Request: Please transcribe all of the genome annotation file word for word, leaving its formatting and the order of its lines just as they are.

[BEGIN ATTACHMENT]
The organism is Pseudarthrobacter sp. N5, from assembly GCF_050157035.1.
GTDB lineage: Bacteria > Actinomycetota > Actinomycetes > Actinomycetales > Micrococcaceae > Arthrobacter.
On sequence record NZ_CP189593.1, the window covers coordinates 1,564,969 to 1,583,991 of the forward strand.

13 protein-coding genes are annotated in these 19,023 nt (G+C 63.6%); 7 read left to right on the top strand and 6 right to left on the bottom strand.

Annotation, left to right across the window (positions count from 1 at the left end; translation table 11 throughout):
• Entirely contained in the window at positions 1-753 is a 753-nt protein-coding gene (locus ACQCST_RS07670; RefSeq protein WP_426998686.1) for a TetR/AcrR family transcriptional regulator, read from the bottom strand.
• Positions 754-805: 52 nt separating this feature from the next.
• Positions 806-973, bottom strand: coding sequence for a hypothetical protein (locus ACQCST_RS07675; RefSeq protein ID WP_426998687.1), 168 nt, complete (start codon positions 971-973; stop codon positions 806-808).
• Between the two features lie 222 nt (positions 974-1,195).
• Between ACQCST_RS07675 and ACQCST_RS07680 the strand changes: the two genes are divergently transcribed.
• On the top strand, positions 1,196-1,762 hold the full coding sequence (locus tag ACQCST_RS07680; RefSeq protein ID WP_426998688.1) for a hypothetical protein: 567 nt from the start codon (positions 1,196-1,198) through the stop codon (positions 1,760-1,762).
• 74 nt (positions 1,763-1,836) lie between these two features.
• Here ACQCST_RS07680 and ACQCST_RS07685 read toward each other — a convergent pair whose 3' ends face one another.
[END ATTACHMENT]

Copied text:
The organism is Pseudarthrobacter sp. N5, from assembly GCF_050157035.1.
GTDB lineage: Bacteria > Actinomycetota > Actinomycetes > Actinomycetales > Micrococcaceae > Arthrobacter.
On sequence record NZ_CP189593.1, the window covers coordinates 1,564,969 to 1,583,991 of the forward strand.

13 protein-coding genes are annotated in these 19,023 nt (G+C 63.6%); 7 read left to right on the top strand and 6 right to left on the bottom strand.

Annotation, left to right across the window (positions count from 1 at the left end; translation table 11 throughout):
• Entirely contained in the window at positions 1-753 is a 753-nt protein-coding gene (locus ACQCST_RS07670; RefSeq protein WP_426998686.1) for a TetR/AcrR family transcriptional regulator, read from the bottom strand.
• Positions 754-805: 52 nt separating this feature from the next.
• Positions 806-973, bottom strand: coding sequence for a hypothetical protein (locus ACQCST_RS07675; RefSeq protein ID WP_426998687.1), 168 nt, complete (start codon positions 971-973; stop codon positions 806-808).
• Between the two features lie 222 nt (positions 974-1,195).
• Between ACQCST_RS07675 and ACQCST_RS07680 the strand changes: the two genes are divergently transcribed.
• On the top strand, positions 1,196-1,762 hold the full coding sequence (locus tag ACQCST_RS07680; RefSeq protein ID WP_426998688.1) for a hypothetical protein: 567 nt from the start codon (positions 1,196-1,198) through the stop codon (positions 1,760-1,762).
• 74 nt (positions 1,763-1,836) lie between these two features.
• Here ACQCST_RS07680 and ACQCST_RS07685 read toward each other — a convergent pair whose 3' ends face one another.